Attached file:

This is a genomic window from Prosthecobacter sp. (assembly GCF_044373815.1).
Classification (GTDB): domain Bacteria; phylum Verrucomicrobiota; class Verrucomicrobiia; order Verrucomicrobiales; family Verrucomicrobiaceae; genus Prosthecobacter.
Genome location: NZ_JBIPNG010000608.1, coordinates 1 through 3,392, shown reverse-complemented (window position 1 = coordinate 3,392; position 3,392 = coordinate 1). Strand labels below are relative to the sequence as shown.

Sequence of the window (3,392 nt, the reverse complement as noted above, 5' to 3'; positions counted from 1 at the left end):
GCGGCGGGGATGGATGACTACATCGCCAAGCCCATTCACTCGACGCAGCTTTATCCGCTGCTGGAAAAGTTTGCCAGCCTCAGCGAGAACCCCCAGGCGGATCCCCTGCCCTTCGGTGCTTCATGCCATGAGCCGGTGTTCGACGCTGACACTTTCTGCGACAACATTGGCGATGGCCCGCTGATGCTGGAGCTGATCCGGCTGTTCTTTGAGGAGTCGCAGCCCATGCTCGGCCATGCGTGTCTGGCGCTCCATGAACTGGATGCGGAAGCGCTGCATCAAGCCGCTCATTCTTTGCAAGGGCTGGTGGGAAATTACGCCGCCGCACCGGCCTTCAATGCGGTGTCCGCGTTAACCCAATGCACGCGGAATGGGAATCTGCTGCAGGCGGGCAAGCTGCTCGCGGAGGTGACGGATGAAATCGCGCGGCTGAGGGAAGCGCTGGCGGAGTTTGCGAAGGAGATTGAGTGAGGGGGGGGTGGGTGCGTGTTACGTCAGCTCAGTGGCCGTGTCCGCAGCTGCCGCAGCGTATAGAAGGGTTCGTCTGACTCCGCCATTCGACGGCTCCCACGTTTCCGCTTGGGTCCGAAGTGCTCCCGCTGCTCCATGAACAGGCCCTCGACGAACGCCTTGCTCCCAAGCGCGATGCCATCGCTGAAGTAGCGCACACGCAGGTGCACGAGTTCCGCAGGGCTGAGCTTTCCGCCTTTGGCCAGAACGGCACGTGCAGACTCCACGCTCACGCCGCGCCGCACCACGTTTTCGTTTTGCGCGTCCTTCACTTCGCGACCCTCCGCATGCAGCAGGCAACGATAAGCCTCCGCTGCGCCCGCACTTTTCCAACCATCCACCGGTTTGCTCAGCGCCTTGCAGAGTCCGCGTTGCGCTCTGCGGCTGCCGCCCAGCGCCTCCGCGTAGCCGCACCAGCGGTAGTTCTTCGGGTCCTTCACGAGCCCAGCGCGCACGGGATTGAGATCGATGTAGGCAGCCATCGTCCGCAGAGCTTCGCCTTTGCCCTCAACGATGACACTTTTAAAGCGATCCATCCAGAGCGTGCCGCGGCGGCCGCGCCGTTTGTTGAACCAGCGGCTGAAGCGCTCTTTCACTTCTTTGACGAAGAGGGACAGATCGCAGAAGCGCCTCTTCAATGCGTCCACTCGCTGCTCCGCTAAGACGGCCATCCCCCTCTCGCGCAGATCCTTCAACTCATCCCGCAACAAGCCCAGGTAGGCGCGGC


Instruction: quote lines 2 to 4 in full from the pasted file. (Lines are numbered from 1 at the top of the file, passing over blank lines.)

Classification (GTDB): domain Bacteria; phylum Verrucomicrobiota; class Verrucomicrobiia; order Verrucomicrobiales; family Verrucomicrobiaceae; genus Prosthecobacter.
Genome location: NZ_JBIPNG010000608.1, coordinates 1 through 3,392, shown reverse-complemented (window position 1 = coordinate 3,392; position 3,392 = coordinate 1). Strand labels below are relative to the sequence as shown.

Sequence of the window (3,392 nt, the reverse complement as noted above, 5' to 3'; positions counted from 1 at the left end):